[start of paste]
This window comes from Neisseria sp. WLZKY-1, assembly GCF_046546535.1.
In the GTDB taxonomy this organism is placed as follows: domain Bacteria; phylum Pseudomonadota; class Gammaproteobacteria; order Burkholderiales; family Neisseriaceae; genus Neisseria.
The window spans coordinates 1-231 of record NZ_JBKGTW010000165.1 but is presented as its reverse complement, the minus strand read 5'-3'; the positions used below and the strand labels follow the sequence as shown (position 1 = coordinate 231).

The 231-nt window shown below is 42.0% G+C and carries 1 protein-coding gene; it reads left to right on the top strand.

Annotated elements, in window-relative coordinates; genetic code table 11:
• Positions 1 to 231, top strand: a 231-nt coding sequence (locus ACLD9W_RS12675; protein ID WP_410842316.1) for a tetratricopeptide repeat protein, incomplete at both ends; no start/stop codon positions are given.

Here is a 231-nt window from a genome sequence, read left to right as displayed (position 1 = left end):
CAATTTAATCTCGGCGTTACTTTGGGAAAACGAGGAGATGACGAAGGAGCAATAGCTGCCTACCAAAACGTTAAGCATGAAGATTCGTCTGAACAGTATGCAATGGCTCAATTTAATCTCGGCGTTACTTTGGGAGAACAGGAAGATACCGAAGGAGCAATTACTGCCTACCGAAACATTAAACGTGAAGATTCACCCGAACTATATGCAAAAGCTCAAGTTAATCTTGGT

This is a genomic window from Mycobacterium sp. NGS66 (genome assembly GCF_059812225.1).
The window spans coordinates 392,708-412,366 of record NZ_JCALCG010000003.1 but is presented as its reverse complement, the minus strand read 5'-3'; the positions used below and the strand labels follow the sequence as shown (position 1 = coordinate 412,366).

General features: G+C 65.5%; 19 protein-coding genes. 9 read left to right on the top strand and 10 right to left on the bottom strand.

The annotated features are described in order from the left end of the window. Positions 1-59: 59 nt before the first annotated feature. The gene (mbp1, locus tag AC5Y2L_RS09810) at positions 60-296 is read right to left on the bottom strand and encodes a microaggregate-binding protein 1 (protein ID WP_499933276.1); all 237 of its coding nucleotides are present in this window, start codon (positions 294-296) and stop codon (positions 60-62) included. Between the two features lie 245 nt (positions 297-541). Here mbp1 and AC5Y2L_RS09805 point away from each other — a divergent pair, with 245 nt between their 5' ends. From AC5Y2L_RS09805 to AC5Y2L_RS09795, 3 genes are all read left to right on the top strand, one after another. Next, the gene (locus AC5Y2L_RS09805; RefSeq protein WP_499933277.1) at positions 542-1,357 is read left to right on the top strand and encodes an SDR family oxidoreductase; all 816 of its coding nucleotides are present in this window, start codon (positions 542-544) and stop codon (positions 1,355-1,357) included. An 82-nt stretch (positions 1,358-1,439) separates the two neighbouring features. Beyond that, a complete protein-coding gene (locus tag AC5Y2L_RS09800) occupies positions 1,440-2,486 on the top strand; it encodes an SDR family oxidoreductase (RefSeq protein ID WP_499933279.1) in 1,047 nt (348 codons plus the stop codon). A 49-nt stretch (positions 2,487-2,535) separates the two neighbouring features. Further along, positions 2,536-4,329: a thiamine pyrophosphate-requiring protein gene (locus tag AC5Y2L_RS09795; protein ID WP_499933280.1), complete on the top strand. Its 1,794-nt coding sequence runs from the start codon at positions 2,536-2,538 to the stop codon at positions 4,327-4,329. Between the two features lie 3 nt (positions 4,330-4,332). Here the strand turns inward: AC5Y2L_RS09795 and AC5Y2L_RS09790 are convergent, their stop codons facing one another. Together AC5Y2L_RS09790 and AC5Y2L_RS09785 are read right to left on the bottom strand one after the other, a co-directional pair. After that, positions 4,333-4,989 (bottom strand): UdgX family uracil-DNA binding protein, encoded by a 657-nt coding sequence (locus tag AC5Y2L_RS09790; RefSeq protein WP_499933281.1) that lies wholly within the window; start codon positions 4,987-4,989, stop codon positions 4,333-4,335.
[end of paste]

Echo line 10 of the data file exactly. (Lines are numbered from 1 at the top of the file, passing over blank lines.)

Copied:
The window spans coordinates 392,708-412,366 of record NZ_JCALCG010000003.1 but is presented as its reverse complement, the minus strand read 5'-3'; the positions used below and the strand labels follow the sequence as shown (position 1 = coordinate 412,366).